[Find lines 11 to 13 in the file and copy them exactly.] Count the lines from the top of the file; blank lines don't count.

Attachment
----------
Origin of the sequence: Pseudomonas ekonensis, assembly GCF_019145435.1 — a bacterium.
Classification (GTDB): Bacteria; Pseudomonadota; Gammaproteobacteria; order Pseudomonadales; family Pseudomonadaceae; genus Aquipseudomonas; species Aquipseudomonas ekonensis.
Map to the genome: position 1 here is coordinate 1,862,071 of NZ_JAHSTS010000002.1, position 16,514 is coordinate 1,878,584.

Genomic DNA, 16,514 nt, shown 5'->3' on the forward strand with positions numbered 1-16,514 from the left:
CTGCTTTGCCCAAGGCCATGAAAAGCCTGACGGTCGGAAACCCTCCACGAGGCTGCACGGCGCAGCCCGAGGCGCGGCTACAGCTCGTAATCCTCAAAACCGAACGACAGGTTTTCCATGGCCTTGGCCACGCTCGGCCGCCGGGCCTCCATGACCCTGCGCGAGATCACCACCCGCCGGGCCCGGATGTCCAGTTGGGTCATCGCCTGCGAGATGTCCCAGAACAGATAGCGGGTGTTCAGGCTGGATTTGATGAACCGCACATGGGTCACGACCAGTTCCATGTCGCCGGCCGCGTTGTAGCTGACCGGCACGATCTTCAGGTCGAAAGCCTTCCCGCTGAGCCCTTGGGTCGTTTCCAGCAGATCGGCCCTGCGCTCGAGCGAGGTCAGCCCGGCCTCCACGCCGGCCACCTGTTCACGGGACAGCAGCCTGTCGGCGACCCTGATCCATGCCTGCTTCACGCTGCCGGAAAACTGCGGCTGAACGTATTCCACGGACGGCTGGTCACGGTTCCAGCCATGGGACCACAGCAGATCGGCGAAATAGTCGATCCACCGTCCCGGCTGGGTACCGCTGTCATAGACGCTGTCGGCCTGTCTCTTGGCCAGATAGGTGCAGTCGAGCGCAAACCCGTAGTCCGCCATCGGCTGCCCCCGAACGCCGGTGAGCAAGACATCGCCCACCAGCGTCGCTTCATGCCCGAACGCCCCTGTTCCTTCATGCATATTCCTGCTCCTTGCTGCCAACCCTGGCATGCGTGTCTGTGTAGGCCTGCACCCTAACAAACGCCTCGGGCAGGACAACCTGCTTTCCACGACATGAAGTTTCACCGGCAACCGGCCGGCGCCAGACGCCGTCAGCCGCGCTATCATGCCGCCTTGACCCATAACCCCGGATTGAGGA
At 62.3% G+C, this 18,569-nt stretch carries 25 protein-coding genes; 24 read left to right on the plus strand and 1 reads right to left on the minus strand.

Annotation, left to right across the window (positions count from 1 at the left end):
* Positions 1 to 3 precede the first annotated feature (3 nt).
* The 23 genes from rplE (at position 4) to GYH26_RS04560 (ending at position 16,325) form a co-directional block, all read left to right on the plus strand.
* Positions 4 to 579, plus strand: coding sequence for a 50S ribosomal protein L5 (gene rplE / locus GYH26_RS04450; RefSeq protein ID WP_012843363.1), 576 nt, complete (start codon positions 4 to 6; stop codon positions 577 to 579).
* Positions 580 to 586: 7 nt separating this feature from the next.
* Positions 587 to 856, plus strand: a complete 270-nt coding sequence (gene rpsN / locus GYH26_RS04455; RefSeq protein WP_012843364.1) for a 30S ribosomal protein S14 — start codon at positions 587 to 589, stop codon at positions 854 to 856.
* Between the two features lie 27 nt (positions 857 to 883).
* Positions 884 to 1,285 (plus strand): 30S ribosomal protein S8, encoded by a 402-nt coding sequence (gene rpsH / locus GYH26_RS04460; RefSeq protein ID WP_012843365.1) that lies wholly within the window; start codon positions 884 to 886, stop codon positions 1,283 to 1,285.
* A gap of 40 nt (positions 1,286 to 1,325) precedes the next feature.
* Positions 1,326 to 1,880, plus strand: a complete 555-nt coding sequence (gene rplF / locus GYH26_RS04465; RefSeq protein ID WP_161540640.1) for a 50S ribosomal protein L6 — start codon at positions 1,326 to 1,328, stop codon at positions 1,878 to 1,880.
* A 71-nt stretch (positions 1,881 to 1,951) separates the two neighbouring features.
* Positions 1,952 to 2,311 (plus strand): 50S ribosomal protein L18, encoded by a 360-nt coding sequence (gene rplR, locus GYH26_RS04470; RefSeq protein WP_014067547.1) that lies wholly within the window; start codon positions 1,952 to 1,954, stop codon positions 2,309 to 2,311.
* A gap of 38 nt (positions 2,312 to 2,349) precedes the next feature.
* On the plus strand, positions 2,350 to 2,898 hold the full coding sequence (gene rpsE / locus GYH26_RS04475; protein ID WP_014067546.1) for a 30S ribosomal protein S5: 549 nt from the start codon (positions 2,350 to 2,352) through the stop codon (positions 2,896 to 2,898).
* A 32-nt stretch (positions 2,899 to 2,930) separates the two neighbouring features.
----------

* Positions 580 to 586: 7 nt separating this feature from the next.
* Positions 587 to 856, plus strand: a complete 270-nt coding sequence (gene rpsN / locus GYH26_RS04455; RefSeq protein WP_012843364.1) for a 30S ribosomal protein S14 — start codon at positions 587 to 589, stop codon at positions 854 to 856.
* Between the two features lie 27 nt (positions 857 to 883).